Afilias' specialized technology makes Internet addresses more accessible and useful through a wide range of applications, including Internet domain registry services, Managed DNS and award-winning mobile Web services.
Internationalized domain names (IDNs) have been available to Internet users for many years, but this year the first fully non-Latin IDN domains have become enabled by ICANN and country-code top-level domain registries. The recent success of the launch of Russia's .рф (.rf) ccTLD shows that there is an enormous demand for domain names in Internet users' native languages.
Within the last year or two, I've heard people express an opinion to the effect that if the domain name industry put as much focus on preventing distributed denial of service attacks as we have on implementing DNSSEC, the Internet would be a safer place.
While there may be a grain of truth there, I suggest that this kind of thinking presents us with something of a false dichotomy.
DDoS attacks are indeed a pernicious problem, and one with which companies increasingly find themselves having to deal.
As the industry-wide paradigm shift to cloud computing and software-as-a-service gradually continues to make the transition from buzz to reality, security and availability continue to emerge as the main barriers to customer adoption. A recent ISACA survey of over 1,800 US IT professionals found that only 17 percent believe the benefits of cloud computing outweigh the risks. Only one in 10 respondents said they would consider using software-as-a-service (SaaS) for mission-critical applications.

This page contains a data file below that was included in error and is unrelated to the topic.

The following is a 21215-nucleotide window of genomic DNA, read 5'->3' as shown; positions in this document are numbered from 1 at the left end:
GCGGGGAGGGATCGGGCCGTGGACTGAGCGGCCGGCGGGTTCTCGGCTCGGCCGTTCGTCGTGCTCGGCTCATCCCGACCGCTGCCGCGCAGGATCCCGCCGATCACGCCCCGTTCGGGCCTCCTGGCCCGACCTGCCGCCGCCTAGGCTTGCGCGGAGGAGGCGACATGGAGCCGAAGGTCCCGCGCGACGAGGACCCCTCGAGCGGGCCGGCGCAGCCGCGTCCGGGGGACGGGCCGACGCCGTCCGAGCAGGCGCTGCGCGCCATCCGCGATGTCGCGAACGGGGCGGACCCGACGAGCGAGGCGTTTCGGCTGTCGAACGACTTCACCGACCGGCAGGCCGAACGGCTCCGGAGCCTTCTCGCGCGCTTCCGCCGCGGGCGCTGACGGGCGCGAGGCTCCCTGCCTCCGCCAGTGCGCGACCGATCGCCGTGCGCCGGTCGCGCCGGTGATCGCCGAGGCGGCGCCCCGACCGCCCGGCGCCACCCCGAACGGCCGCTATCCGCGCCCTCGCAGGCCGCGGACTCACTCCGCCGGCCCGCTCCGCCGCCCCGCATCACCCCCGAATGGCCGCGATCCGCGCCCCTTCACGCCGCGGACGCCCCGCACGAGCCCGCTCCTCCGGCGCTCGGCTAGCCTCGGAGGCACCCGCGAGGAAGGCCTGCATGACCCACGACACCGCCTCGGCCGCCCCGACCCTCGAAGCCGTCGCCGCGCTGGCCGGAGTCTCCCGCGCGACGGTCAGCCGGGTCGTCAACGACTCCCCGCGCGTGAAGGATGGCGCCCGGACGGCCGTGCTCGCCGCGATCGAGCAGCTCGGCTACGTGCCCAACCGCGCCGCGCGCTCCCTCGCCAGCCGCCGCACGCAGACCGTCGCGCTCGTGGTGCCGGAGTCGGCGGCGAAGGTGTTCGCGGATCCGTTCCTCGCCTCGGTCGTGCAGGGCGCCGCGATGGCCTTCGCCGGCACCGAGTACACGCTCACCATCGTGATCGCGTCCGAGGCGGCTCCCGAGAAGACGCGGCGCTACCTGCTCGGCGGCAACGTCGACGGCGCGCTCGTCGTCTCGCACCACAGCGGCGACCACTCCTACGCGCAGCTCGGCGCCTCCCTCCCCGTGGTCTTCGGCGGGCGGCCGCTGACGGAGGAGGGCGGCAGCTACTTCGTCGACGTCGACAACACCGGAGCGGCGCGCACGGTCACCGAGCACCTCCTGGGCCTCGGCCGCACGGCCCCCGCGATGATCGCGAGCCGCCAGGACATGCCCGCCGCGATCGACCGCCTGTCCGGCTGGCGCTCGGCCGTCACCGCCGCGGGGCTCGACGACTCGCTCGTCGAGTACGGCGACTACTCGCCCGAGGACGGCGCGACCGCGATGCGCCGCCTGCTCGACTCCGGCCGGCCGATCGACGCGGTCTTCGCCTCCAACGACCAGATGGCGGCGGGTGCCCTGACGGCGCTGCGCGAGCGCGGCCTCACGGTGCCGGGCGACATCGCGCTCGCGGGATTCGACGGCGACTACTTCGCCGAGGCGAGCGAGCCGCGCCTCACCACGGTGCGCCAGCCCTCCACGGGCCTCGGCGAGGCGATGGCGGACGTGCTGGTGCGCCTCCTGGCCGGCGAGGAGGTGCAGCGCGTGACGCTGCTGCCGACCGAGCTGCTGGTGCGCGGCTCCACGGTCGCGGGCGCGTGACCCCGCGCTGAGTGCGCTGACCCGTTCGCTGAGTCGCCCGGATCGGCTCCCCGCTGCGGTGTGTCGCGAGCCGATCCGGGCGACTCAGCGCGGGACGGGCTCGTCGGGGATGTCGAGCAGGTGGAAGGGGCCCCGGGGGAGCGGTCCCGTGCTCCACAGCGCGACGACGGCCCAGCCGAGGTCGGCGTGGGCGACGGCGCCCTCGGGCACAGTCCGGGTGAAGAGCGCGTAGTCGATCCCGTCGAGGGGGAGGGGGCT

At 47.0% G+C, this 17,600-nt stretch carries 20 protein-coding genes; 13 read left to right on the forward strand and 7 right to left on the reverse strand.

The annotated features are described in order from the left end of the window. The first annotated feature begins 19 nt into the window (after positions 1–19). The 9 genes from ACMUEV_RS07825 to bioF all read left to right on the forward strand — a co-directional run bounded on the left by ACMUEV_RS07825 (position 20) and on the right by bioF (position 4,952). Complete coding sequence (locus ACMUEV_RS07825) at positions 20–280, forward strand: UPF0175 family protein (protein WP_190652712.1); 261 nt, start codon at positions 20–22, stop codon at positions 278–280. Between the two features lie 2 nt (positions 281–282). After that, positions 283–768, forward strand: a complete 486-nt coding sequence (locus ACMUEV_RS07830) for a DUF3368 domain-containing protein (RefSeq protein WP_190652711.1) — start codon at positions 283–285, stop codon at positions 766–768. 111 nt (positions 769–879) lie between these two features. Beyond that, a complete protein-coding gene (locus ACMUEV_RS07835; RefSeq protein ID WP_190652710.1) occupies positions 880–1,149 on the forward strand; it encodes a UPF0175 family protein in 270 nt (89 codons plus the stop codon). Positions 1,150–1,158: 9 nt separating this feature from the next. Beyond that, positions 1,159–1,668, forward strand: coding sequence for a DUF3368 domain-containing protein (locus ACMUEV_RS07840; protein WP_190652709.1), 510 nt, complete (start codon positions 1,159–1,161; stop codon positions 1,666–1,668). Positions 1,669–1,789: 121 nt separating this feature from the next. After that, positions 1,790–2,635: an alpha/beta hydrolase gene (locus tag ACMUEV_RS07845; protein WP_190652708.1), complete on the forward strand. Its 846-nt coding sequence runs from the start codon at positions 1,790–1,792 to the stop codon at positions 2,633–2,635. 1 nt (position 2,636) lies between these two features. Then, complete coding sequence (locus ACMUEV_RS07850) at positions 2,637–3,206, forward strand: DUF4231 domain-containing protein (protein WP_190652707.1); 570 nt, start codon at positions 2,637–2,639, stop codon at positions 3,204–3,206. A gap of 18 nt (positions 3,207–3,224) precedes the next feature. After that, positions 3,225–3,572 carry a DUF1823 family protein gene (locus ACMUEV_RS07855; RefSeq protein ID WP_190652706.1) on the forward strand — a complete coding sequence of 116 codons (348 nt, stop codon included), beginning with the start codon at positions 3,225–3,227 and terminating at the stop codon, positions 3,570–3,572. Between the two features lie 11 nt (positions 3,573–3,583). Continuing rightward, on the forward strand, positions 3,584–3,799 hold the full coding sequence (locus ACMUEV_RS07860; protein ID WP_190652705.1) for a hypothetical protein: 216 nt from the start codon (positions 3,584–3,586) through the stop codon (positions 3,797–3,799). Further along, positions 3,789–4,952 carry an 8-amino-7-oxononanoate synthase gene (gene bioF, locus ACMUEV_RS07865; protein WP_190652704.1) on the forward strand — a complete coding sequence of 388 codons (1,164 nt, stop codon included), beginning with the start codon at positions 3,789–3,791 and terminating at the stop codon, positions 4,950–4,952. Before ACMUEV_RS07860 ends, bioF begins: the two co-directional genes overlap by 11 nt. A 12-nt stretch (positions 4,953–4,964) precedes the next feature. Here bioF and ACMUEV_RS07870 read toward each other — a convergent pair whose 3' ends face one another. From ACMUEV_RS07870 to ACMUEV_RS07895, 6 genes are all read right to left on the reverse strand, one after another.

Hosting companies face many challenges today, from differentiating their services in a crowded market with decreasing margins, to an increasing pressure to defend against growing sets of attacks against their infrastructure. As more and more services drift into the cloud, up-time is becoming one of the most critical factors for customers choosing a web host.
The barriers to DNSSEC adoption are quickly disappearing. There are nearly 20 top-level domains that have already deployed DNSSEC including generic TLDs like .org and .gov. This July, the DNS root will also be signed, and will begin validating DNSSEC queries. At this point, the decision for remaining TLDs to deploy DNSSEC is really no longer a question. In fact, as it stands today, all new TLDs approved by ICANN will be required to have DNSSEC deployed at launch.
On March 24, online encyclopedia giant Wikipedia went offline for more than 2 hours because of an overheating problem in one of their data centers. Even though they had had a DNS failover procedure, it was broken. The result: millions of users could not access Wikipedia for hours.
This situation is unfortunate for Wikipedia, but it would be even more unfortunate if you were an online business that lost 2 hours of critical revenue.
Recent years have brought a plague of attacks targeting your ability to do business online Whether in the form of distributed denial of service attack (DDoS), spam, phishing, or Facebook and Twitter scams. Likely the most disturbing issue for e-commerce organizations has been the growing prevalence of DDoS attacks waged to interrupt their business, or worse, to extort money. 2010 has inaugurated a new type of attack, wearing an old disguise - hijacking your managed DNS by compromising your e-mail account.